An Interview by Jean Harris in Los Angeles Review of Books  October, 2013

The Archives in Bibliodeath’s title points to Codrescu’s personal papers and collections, which have been housed at Louisiana State University Library since 1985. Following the Special Collections page at the LSU Hill Memorial Library site, “this [original] gift [of papers] has been followed by more than 5,000 volumes of contemporary fiction and poetry, many of which are ephemeral in nature or were published by small presses.” So it’s no wonder Bibliodeath opens with Codrescu’s thanks to Elaine Smyth, archivist at Hill Memorial, “who suggested to the editors of a book about the private libraries of authors that they ask me to write a brief essay about my experience with Archives. […] As soon as I set to the task, I realized that I was holding the philosopher’s walking stick in my hand, and ‘brief’ is not what happened.”

—   Jean Harris

Bibliodeath as a Book-object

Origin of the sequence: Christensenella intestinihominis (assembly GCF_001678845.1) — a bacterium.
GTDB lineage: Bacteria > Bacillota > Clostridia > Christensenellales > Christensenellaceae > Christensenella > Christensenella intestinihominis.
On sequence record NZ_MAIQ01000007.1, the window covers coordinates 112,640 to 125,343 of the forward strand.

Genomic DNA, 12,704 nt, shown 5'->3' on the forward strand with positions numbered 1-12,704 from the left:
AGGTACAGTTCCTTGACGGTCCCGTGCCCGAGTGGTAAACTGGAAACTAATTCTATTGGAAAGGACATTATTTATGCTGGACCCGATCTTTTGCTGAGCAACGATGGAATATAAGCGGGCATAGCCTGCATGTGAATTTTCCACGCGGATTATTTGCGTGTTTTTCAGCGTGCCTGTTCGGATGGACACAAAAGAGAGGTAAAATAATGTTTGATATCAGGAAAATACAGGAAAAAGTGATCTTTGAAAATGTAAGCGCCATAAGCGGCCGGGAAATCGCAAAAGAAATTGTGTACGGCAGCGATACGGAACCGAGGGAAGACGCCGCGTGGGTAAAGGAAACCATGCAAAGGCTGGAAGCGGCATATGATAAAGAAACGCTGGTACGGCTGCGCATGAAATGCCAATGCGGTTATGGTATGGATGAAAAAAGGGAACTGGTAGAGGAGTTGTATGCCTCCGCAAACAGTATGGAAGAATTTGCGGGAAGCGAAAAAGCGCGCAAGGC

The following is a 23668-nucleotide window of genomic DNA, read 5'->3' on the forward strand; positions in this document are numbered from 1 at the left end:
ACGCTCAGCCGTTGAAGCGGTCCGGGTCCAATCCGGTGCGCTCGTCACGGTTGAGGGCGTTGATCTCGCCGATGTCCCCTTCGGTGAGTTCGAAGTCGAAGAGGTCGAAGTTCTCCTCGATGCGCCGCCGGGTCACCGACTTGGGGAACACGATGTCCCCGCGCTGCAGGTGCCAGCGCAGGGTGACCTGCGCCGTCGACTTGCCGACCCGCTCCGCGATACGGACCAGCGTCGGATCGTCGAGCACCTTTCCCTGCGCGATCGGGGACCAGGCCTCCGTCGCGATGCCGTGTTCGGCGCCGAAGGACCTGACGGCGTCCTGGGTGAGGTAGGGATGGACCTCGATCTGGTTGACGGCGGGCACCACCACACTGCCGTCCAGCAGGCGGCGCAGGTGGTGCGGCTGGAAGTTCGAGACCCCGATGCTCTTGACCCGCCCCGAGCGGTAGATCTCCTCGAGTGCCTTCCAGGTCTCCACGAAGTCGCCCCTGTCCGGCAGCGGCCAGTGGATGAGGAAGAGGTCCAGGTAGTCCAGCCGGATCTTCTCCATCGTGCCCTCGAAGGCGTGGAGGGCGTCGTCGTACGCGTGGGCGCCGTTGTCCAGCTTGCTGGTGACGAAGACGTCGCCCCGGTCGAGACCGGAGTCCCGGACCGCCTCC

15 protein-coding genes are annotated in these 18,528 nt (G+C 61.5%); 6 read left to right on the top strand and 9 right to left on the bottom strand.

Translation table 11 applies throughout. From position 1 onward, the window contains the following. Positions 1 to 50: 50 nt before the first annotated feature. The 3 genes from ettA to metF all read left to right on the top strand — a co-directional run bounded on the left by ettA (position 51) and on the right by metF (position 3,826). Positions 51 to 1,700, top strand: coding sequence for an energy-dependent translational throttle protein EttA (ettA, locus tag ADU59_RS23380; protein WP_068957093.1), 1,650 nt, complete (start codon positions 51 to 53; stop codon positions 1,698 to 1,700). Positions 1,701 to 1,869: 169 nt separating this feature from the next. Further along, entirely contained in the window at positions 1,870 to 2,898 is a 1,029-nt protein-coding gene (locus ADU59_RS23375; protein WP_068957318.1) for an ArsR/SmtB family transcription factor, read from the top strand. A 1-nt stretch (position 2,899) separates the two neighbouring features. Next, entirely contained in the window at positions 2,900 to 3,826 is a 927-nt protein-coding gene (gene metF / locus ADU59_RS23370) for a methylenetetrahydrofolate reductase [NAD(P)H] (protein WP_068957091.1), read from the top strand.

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JEAN HARRIS: Andrei, your experience with archives begins with the creation of yourself as a writer, and it includes the creation of four decades-worth of papers and e-writings (post-papers). We’re talking about a writing life that spans continents (Europe—with Romanian and Italian phases—and North America) and political periods (communist and post-communist Romania, Cold War and post-Cold War America). This literary experience is immersed to the hilt in key cultural moments, including late Stalinist, snitch-plagued, communist Romania where you read proscribed poets and wrote rebellious poetry and zeitgeist-heavy scenes in New York and San Francisco in the late sixties and after. You began to write in the Guttenberg age, and you have gone on writing and archiving well into the Cloud era. That’s a lot to organize. How did you settle onBibliodeath’s format: My Archives: With Life in Footnotes? Did the book evolve out of the forgetting and consequent memory searches and surges, which you describe in “A Rough Guide to the Art of Forgetting,” or is there more to the story?